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World food crisis prompts rise in child marriages: Canadian aid agencies

Plan International Canada says 12 million girls under the age of 18 become child brides each year
A farmer shows his grain in his barn in the village of Ptyche in eastern Donetsk region, Ukraine, Sunday, June 12, 2022. The world food crisis, made worse by the war in Ukraine, is leading to a rise in underage girls being forced into marriage, Canadian aid agencies are warning. THE CANADIAN PRESS/AP/Efrem Lukatsky

The world food crisis, made worse by the war in Ukraine, is leading to a rise in underage girls being forced into marriage, Canadian aid agencies warn.

Plan International Canada said it has seen a worrying increase in the number of teenage girls in the developing world being forced into marriage because their families cannot afford to feed them.

Twelve million girls under the age of 18 become child brides each year, forcing them to abandon school while putting their health at risk through early pregnancies, the agency said.

It warned a 15 per cent decrease in child marriages over the past decade is now in reverse because of pressure on families.

The problem is acute in countries facing food shortages where girls are frequently forced to leave school to marry, including in South Sudan, Niger, Mali, Burkina Faso, Chad and Afghanistan.

Bangladesh has one of the highest levels of underage marriage for girls in the world, according to Plan. The country’s crops have been hit by severe flooding this year and it relies on Ukraine for much of its wheat.

Tanjina Mirza, chief programs officer at Plan International Canada, said fewer girls are now being forced into marriage with investment in education in Bangladesh but this trend is under threat due to poverty, food shortages and the impact of climate change.

She said Plan employees on the ground are reporting more girls being pulled out of school to be married in areas with acute food shortages.

School meal programs, including those giving students rations to take home to encourage them to stay in school, are being shut down because of shortages, Mirza said in an interview.

She said Plan is increasing provision of food, including through school meal programs, to try to keep children in school.

Mirza said hunger is affecting 345 million people, with Ethiopia, South Sudan, Haiti, Burkina Faso and Niger among the most “food insecure” countries.

She said 50 million people could face famine across 45 countries this year, and “girls’ needs” — particularly adolescent girls — are often ignored when hunger grips a society.

“We are in the grip of a devastating hunger situation that’s currently affecting millions of children globally,” she said. “Food insecurity exposes girls to dangers such as abuse, child labour and child marriage that lessens the financial burden on families: having one less mouth to feed and one less child to send to school is, in many cases, a matter of survival.”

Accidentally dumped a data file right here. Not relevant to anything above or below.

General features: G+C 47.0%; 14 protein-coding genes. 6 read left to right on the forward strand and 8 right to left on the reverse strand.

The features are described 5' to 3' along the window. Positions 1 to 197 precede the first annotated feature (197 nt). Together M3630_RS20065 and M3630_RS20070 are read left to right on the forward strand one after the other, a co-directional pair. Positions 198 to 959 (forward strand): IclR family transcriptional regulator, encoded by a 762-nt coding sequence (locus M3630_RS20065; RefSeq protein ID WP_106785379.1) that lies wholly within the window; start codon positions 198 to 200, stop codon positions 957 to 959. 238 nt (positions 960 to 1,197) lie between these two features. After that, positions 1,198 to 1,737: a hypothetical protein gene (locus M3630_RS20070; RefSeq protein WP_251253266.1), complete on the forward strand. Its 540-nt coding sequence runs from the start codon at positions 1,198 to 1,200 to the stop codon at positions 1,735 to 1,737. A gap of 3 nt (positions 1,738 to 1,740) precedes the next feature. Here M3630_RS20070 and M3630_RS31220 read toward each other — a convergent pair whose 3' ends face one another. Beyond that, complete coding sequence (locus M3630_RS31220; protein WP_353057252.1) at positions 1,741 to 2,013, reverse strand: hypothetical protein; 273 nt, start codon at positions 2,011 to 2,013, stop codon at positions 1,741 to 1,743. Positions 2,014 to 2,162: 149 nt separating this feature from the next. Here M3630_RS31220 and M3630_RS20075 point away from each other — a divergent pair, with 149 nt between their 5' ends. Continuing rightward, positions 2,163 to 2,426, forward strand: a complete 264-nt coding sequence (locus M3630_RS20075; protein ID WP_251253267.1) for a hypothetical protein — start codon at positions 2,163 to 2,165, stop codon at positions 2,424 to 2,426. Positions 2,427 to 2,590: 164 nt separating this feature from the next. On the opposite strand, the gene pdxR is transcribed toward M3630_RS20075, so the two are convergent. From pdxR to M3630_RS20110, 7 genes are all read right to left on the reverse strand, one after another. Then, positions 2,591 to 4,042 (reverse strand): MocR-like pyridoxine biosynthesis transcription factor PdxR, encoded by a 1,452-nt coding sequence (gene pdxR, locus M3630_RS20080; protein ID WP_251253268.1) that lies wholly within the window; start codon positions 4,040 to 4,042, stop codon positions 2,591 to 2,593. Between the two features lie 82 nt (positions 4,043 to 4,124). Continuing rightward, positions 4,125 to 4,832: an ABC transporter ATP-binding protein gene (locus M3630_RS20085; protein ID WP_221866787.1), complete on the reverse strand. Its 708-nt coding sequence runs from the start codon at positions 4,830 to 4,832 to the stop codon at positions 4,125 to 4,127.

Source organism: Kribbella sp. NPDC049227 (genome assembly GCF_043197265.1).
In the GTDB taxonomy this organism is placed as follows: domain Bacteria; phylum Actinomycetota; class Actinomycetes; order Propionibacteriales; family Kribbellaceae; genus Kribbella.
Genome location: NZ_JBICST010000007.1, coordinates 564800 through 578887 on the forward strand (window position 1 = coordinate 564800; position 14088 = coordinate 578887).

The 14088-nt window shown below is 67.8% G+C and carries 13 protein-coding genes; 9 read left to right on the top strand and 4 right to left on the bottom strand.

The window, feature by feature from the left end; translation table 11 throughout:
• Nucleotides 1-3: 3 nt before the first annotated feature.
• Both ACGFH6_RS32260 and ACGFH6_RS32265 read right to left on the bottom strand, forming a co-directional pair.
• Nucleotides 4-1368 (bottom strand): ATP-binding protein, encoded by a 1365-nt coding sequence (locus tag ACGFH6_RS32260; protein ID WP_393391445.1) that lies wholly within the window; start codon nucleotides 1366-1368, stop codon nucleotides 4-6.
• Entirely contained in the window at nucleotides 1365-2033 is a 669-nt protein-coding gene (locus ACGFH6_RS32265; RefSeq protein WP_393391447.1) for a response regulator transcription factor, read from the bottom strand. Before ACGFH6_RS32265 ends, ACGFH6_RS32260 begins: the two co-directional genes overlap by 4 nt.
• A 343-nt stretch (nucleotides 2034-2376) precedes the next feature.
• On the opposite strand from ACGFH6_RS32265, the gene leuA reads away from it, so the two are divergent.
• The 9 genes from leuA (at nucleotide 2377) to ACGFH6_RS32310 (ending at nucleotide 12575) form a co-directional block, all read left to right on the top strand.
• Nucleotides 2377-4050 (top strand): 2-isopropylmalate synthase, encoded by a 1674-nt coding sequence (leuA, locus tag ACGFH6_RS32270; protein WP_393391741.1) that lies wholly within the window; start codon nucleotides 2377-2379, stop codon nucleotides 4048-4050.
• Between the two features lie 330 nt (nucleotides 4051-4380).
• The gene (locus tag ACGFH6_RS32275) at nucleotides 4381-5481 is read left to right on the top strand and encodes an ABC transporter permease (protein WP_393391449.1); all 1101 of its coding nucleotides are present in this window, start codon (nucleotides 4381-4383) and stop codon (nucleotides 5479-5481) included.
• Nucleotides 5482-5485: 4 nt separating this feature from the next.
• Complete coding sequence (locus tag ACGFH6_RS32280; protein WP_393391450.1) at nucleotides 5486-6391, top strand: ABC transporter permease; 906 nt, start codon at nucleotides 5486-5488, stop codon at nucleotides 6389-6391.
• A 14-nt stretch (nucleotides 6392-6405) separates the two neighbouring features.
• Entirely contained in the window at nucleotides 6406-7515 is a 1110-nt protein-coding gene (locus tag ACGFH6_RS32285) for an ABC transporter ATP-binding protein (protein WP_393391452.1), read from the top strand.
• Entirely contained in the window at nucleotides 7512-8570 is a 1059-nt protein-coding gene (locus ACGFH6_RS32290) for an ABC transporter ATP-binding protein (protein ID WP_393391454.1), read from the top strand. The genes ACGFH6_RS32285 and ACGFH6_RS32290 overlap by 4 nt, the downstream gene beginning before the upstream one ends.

She said “parents facing dire circumstances” are arranging marriages for their teenage daughters, but this is perpetuating “the cycle of poverty and hunger.”

According to Plan, nearly one in five girls are married before age 18 around the world.

Complications during pregnancy and childbirth are the leading cause of death for girls aged 15 to 19.

World Vision said in Afghanistan, where over 22 million people are going hungry, girls are being pulled from school and married off, including into violent homes, because their families can’t afford to feed them.

“Afghanistan is now facing its worst hunger crisis in living memory. The latest stats show that … 55 per cent of the population are facing acute levels of food insecurity and malnutrition, and children are dying due to starvation,” said World Vision Afghanistan national director Asuntha Charles. “I am already seeing the horrific effect on children and particularly girls.”

Haley Hodgson, spokeswoman for International Development Minister Harjit Sajjan, said he is working “with international partners to hold the Taliban to account for its horrific treatment and discrimination of women and girls.”

The war in Ukraine has deprived the UN World Food Program, which is among the aid agencies providing food in Afghanistan, of a major source of wheat.

It has also driven up the price of grain and fuel, making it more expensive for aid agencies to feed the world’s poor.

Canada, one of the biggest contributors to the World Food Program, is among the countries to have condemned Moscow for blockading Ukraine’s ports, bombing silos storing grain and stealing Ukrainian wheat.

Ukraine has also accused Russia of exporting stolen Ukrainian wheat, claiming it is Russian, and of planting mines in Ukrainian fields so farmers cannot plant or harvest their crops.

In a bid to ease the world food crisis, Russia and Ukraine last month signed agreements with Turkey and the United Nations to aid the export of Ukrainian grain across the Black Sea.

—Marie Woolf, The Canadian Press

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